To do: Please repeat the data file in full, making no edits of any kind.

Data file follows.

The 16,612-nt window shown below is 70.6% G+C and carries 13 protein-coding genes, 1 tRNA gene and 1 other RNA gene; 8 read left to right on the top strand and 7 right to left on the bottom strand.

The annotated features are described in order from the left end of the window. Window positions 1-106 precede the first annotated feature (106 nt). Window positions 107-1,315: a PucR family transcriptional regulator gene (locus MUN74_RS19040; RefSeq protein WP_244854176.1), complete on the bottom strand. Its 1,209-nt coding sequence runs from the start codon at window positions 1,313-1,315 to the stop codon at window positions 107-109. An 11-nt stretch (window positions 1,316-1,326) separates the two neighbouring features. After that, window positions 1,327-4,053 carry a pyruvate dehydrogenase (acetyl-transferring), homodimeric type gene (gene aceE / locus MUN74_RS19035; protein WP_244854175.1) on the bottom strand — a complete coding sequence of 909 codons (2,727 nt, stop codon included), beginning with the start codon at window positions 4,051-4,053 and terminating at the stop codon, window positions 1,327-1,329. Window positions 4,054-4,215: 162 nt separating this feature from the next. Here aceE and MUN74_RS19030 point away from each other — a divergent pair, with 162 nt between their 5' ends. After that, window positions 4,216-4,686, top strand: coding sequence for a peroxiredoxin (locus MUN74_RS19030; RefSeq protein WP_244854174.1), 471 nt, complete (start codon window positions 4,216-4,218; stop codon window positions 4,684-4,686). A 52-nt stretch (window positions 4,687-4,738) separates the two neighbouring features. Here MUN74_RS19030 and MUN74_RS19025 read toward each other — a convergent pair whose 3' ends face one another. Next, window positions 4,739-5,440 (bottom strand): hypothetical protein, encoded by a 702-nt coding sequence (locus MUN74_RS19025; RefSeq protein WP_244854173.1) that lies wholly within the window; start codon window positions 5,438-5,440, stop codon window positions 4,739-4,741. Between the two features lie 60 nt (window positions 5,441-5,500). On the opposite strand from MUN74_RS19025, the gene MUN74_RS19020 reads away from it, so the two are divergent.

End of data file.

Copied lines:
The 16,612-nt window shown below is 70.6% G+C and carries 13 protein-coding genes, 1 tRNA gene and 1 other RNA gene; 8 read left to right on the top strand and 7 right to left on the bottom strand.

The annotated features are described in order from the left end of the window. Window positions 1-106 precede the first annotated feature (106 nt). Window positions 107-1,315: a PucR family transcriptional regulator gene (locus MUN74_RS19040; RefSeq protein WP_244854176.1), complete on the bottom strand. Its 1,209-nt coding sequence runs from the start codon at window positions 1,313-1,315 to the stop codon at window positions 107-109. An 11-nt stretch (window positions 1,316-1,326) separates the two neighbouring features. After that, window positions 1,327-4,053 carry a pyruvate dehydrogenase (acetyl-transferring), homodimeric type gene (gene aceE / locus MUN74_RS19035; protein WP_244854175.1) on the bottom strand — a complete coding sequence of 909 codons (2,727 nt, stop codon included), beginning with the start codon at window positions 4,051-4,053 and terminating at the stop codon, window positions 1,327-1,329. Window positions 4,054-4,215: 162 nt separating this feature from the next. Here aceE and MUN74_RS19030 point away from each other — a divergent pair, with 162 nt between their 5' ends. After that, window positions 4,216-4,686, top strand: coding sequence for a peroxiredoxin (locus MUN74_RS19030; RefSeq protein WP_244854174.1), 471 nt, complete (start codon window positions 4,216-4,218; stop codon window positions 4,684-4,686). A 52-nt stretch (window positions 4,687-4,738) separates the two neighbouring features. Here MUN74_RS19030 and MUN74_RS19025 read toward each other — a convergent pair whose 3' ends face one another. Next, window positions 4,739-5,440 (bottom strand): hypothetical protein, encoded by a 702-nt coding sequence (locus MUN74_RS19025; RefSeq protein WP_244854173.1) that lies wholly within the window; start codon window positions 5,438-5,440, stop codon window positions 4,739-4,741. Between the two features lie 60 nt (window positions 5,441-5,500). On the opposite strand from MUN74_RS19025, the gene MUN74_RS19020 reads away from it, so the two are divergent.